The Unapologetic Mathematician

Mathematics for the interested outsider

Jordan Content and Boundaries

As a first exercise working with Jordan content, let’s consider how it behaves at the boundary of a region.

I’ve used this term a few times when it’s been pretty clear from context, but let me be clear. We know about the interior and closure of a set, and particularly of a subset of \mathbb{R}^n. The boundary of such a set will consist of all the points in the closure of the set, but not in its interior. That is, we have

\mathrm{Cl}(S)=\mathrm{int}(S)\uplus\partial S

That is, a point x is in \partial S if x\in\mathrm{Cl}(S), but any neighborhood of x contains points not in S.

So let’s put S inside a box [a,b] and partition the box with a partition P. When we calculate \overline{J}(P,S), we include all the subintervals that we do when we calculate \underline{J}(P,S), along with some other subintervals which contain both points within \mathrm{int}(S) and points not in \mathrm{int}(S). I say that each of these are exactly the subintervals which contain points in \partial S. Indeed, if a subinterval contains a point of \partial S it cannot be included when calculating \underline{J}(P,S), but must be included when calculating \overline{J}(P,S). Inversely, if a subinterval contains no point of \partial S then it is either contained completely within \mathrm{int}(S) — and is included in both calculations — or it is contained completely within the complement of \mathrm{Cl}(S) — and is contained in neither computation. Thus we have the relation

\displaystyle\overline{J}(P,S)=\underline{J}(P,S)+\overline{J}(P,\partial S)

which we rewrite

\displaystyle\overline{J}(P,\partial S)=\overline{J}(P,S)-\underline{J}(P,S)

We can then pass to infima to find

\displaystyle\overline{c}(\partial S)\geq\overline{c}(S)-\underline{c}(S)

Check this carefully to see how the equality is weakened to an inequality.

On the other hand, given any \epsilon>0 we can pick partitions P_1 so that \overline{J}(P_1,S)<\overline{c}(S)+\frac{\epsilon}{2} and P_2 so that \underline{J}(P_2,S)>\underline{c}(S)-\frac{\epsilon}{2}. We let P be a common refinement of P_1 and P_2, which will then satisfy both of these inequalities. We find

\displaystyle\overline{c}(S)\leq\overline{J}(P,\partial S)=\overline{J}(P,S)-\underline{J}(P,S)<\overline{c}(S)-\underline{c}(S)+\epsilon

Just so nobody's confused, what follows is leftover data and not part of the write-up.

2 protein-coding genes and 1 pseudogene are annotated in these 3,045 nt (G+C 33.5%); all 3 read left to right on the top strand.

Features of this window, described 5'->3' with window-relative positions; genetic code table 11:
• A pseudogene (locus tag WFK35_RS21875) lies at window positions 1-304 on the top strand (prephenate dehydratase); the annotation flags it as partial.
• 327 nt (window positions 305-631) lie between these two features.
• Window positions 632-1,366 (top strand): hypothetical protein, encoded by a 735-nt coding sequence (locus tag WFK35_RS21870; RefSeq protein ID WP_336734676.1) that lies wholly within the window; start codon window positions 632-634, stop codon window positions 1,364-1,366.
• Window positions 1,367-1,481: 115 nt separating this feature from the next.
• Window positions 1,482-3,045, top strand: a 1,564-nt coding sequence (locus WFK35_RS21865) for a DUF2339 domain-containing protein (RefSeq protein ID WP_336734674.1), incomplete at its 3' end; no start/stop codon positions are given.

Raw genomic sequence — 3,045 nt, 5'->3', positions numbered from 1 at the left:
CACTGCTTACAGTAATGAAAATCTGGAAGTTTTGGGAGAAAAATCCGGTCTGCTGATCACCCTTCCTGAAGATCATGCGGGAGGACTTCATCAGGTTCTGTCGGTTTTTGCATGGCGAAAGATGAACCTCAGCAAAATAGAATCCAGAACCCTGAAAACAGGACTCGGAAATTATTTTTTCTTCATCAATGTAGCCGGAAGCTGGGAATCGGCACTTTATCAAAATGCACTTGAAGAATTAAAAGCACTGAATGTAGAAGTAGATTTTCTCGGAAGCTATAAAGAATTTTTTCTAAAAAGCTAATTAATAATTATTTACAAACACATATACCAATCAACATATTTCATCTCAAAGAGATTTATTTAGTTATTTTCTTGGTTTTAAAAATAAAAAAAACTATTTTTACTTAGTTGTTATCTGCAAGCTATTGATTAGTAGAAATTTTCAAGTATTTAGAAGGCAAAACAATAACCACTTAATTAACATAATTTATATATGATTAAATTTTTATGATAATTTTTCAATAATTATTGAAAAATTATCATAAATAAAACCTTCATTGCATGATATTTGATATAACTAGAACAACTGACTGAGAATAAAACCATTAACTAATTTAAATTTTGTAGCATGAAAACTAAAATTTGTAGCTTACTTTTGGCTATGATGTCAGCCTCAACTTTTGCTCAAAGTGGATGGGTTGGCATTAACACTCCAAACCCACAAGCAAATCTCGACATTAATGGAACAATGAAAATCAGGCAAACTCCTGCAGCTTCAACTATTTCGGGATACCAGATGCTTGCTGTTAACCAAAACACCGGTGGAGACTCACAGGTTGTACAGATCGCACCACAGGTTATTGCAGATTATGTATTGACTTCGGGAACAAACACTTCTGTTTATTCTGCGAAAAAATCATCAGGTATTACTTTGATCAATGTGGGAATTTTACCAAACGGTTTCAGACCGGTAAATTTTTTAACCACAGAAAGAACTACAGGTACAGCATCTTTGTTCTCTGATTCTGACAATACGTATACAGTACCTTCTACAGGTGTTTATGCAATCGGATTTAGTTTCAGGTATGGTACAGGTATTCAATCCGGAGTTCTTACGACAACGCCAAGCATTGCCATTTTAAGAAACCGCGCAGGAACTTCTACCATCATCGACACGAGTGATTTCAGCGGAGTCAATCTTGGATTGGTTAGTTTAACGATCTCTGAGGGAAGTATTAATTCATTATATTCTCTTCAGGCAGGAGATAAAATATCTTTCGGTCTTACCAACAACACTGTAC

since \epsilon is arbitrary, we find \overline{c}(\partial S)\leq\overline{c}(S)-\underline{c}(S).

Together with the previous result, we conclude that \overline{c}(\partial S)=\overline{c}(S)-\underline{c}(S). In particular, we find that S is Jordan measurable if and only if c(\partial S)=\overline{c}(\partial S)=0.

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December 4, 2009 - Posted by | Analysis, Measure Theory

6 Comments »

  1. A point x is in the bdry of S if any neighborhood of x contains points in S and pts not in S …

    Comment by Kevin | December 5, 2009 | Reply

  2. Sorry, something was left out of a revision.. I’ll fix it to something that’s equivalent to what you just said, KEvin.

    Comment by John Armstrong | December 5, 2009 | Reply

  3. […] . We must ask that be Jordan measurable, because this will happen if and only if the boundary has zero Jordan content, and thus zero outer Lebesgue measure. Since the collection of new discontinuities must be […]

    Pingback by Integrals Over More General Sets « The Unapologetic Mathematician | December 22, 2009 | Reply

  4. […] points. Since the regions we’re interested in for integrals are Jordan measurable, and their boundaries have zero Jordan content, so we know changing things along these boundaries in an integral will make no […]

    Pingback by Integrals are Additive Over Regions « The Unapologetic Mathematician | December 30, 2009 | Reply

  5. […] notice how the last step of this proof echoes our earlier result that a set is Jordan measurable if and only if the Jordan content of its boundary is […]

    Pingback by Using Measurable Covers and Kernels I « The Unapologetic Mathematician | April 12, 2010 | Reply

  6. […] The original motivation was a set like a boundary of a region; in the context of Jordan content we saw that such a set was […]

    Pingback by Baire Sets « The Unapologetic Mathematician | August 13, 2010 | Reply


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